Monday, January 26, 2015

Social Media and Marketing: Does it Work?

We all hear how we HAVE to be on Twitter constantly, update our Facebook status often, post to Pinterest, etc., etc., etc. But do these social media sites sell books for us?

Marketing Maven Kristin Lamb has written several good posts about this subject. She writes the following in her blog:

Marketing, Social Media & Book Signings--Why NONE of These Directly Impact Book Sales

"In The Digital Age, we seem to find a lot of extremes. Either articles or blogs ranting how social media doesn’t sell books, it’s too hard, there are too many rules, whiiiiiiinnnnne. These folks might write books, maybe even great books, but I suppose they think readers will find them using telepathy. 

Or, there are those who worship the Oracle of Automation and the Lord of Algorithms. Instead of writing
MORE BOOKS, they tweet, FB, Instagram, buy flare, do blog tours, futz with the website, the cover, the algorithms…and then can later be witnessed crying in a corner with a pan of brownies and a half-finished bottle of rum.

Thus, I am here to bring some balance to The Force.

Social Media Was NEVER About Selling Books Directly—Who KNEW?

I’ve been saying this for about ten years, because the idea of using social circles for sales is NOT new. About ten years ago, I recognized that social media would soon be a vital tool for writers to be able to create a brand and a platform before the book was even finished. This would shift the power away from sole control of Big Publishing and give writers more freedom. But, I knew social media could not be used for direct sales successfully."

How? To read the rest of her blog, go to Kristen Lamb's Blog.

Shared by Heidi M. Thomas. A native Montanan, Heidi now lives in North-central Arizona where she blogs, teaches writing, and edits. Her first novel, Cowgirl Dreamsis based on her grandmother, and the sequel, Follow the Dream, won the national WILLA Award. The next book in the series, Dare to Dream, and a non-fiction book Cowgirl Up! A History of Rodeo Women, have just been released. Heidi has a degree in journalism and a certificate in fiction writing.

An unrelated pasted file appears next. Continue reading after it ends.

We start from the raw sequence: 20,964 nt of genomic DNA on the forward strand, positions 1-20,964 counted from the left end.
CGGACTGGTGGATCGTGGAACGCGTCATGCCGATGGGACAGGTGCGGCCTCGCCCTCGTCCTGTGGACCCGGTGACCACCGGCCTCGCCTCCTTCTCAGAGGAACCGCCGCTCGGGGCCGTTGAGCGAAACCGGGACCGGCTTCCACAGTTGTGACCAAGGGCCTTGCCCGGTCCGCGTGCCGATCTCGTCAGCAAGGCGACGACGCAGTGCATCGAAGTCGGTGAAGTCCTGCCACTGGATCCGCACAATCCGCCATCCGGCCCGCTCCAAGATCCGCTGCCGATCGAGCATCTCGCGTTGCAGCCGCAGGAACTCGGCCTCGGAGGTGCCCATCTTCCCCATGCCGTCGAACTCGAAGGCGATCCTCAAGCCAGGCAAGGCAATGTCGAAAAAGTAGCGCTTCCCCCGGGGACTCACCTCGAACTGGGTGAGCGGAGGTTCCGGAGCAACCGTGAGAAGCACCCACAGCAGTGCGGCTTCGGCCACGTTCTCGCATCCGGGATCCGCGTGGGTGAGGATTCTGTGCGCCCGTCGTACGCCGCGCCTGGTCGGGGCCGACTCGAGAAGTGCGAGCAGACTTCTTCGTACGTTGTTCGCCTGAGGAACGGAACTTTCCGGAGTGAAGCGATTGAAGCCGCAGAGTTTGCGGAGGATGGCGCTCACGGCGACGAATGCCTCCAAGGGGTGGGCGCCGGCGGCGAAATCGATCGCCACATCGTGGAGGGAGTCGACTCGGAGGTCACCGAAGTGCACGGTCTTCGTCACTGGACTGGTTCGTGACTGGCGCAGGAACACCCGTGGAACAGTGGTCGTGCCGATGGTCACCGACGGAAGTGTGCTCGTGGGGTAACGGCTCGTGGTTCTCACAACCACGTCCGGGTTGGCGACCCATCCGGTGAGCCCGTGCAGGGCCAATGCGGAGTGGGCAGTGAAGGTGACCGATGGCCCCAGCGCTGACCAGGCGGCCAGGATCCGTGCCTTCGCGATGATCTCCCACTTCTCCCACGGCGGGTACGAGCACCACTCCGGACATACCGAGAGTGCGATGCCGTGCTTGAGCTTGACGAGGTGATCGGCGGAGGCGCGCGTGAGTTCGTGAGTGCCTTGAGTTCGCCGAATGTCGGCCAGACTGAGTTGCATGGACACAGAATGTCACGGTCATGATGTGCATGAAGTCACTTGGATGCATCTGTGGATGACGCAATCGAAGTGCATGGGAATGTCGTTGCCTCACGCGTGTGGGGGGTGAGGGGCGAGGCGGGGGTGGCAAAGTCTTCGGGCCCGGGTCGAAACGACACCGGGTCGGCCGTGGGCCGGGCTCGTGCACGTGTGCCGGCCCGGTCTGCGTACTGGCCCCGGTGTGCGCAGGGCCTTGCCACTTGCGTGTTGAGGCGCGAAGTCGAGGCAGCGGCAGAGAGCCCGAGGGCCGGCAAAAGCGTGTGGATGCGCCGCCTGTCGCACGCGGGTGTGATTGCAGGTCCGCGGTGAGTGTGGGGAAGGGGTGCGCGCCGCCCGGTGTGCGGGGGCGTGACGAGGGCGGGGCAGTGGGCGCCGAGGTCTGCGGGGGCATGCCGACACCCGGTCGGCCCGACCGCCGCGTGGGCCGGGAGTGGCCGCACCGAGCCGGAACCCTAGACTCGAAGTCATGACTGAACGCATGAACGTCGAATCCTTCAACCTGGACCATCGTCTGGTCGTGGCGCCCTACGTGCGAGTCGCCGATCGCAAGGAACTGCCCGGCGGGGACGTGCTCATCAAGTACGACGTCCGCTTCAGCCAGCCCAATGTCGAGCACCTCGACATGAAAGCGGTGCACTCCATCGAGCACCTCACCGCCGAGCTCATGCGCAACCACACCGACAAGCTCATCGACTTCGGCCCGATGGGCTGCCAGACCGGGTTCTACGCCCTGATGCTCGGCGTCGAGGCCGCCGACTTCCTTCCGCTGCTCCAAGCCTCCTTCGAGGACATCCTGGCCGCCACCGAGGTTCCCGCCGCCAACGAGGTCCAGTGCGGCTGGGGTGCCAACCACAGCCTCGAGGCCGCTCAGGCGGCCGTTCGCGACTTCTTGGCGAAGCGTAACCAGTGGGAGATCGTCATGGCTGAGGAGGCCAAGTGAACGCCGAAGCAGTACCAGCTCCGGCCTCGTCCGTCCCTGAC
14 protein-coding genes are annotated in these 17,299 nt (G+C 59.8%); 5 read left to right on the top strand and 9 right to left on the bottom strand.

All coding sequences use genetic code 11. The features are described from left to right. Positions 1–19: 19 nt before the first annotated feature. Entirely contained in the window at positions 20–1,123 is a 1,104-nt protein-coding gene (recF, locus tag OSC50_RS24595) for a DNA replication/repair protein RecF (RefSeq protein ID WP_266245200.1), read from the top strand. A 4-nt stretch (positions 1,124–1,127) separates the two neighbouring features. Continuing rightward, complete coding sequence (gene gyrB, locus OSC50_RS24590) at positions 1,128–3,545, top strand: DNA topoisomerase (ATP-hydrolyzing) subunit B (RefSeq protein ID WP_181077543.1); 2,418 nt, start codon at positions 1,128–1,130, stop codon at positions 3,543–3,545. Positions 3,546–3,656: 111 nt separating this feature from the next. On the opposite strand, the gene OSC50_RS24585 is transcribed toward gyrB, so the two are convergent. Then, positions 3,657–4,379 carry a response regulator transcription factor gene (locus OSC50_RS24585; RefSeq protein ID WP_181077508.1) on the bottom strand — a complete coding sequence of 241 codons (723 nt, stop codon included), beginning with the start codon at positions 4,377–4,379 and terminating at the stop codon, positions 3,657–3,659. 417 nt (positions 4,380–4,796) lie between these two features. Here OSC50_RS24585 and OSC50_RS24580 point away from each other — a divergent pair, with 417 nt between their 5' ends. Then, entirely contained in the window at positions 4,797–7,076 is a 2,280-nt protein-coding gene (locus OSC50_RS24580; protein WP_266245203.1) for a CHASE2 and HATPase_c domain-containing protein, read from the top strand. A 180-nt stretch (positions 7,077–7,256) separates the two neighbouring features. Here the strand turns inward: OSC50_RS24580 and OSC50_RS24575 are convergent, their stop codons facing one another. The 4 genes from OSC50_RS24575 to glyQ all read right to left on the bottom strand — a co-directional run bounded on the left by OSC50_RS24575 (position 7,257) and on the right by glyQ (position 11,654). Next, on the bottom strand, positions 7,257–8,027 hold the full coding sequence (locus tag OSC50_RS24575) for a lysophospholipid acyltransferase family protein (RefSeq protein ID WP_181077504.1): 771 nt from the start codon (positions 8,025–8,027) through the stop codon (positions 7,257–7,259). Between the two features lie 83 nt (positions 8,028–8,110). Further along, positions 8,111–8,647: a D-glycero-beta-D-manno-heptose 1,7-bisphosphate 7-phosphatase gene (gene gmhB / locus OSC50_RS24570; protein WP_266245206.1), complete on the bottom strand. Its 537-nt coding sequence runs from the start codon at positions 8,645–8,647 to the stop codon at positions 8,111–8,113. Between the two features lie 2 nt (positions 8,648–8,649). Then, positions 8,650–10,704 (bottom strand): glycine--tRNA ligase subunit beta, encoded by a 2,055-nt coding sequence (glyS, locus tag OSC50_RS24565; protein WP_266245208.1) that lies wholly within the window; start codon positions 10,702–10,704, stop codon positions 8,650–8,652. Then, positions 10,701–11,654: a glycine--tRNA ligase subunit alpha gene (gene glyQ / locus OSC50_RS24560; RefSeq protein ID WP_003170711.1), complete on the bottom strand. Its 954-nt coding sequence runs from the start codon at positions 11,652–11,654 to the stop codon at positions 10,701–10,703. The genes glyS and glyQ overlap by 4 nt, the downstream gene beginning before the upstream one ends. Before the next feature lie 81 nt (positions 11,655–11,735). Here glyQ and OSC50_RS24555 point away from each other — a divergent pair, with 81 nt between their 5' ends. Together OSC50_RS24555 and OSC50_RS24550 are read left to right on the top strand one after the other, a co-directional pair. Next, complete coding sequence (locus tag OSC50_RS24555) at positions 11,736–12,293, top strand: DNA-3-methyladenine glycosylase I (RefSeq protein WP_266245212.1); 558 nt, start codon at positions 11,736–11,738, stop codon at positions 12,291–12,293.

1. I do get so tired of writers who constantly push their books on Twitter or Facebook.

  2. I can attribute 99% of my book sales to social media and the blog posts I share on social media. I have discovered authors I would not have otherwise on FB, in fact two of my all-time favorite authors. I have discovered new books by authors I loved. I get tons of good book suggestions on FB groups such as Mystery Writers of America, Historical Fiction, and Paranormal YA. Sites that offer blatant self-promotion are spitting in the wind, because most people post but never peruse them. But solid interaction on social media can drive awareness of your product. They say getting well-known bloggers to promote your book is the best promo, but where do you find those reviews? Social media. Building relationships, making connections, and being a good social media citizen are the keys to using the medium well. It is just as important to promote the books and writers you love.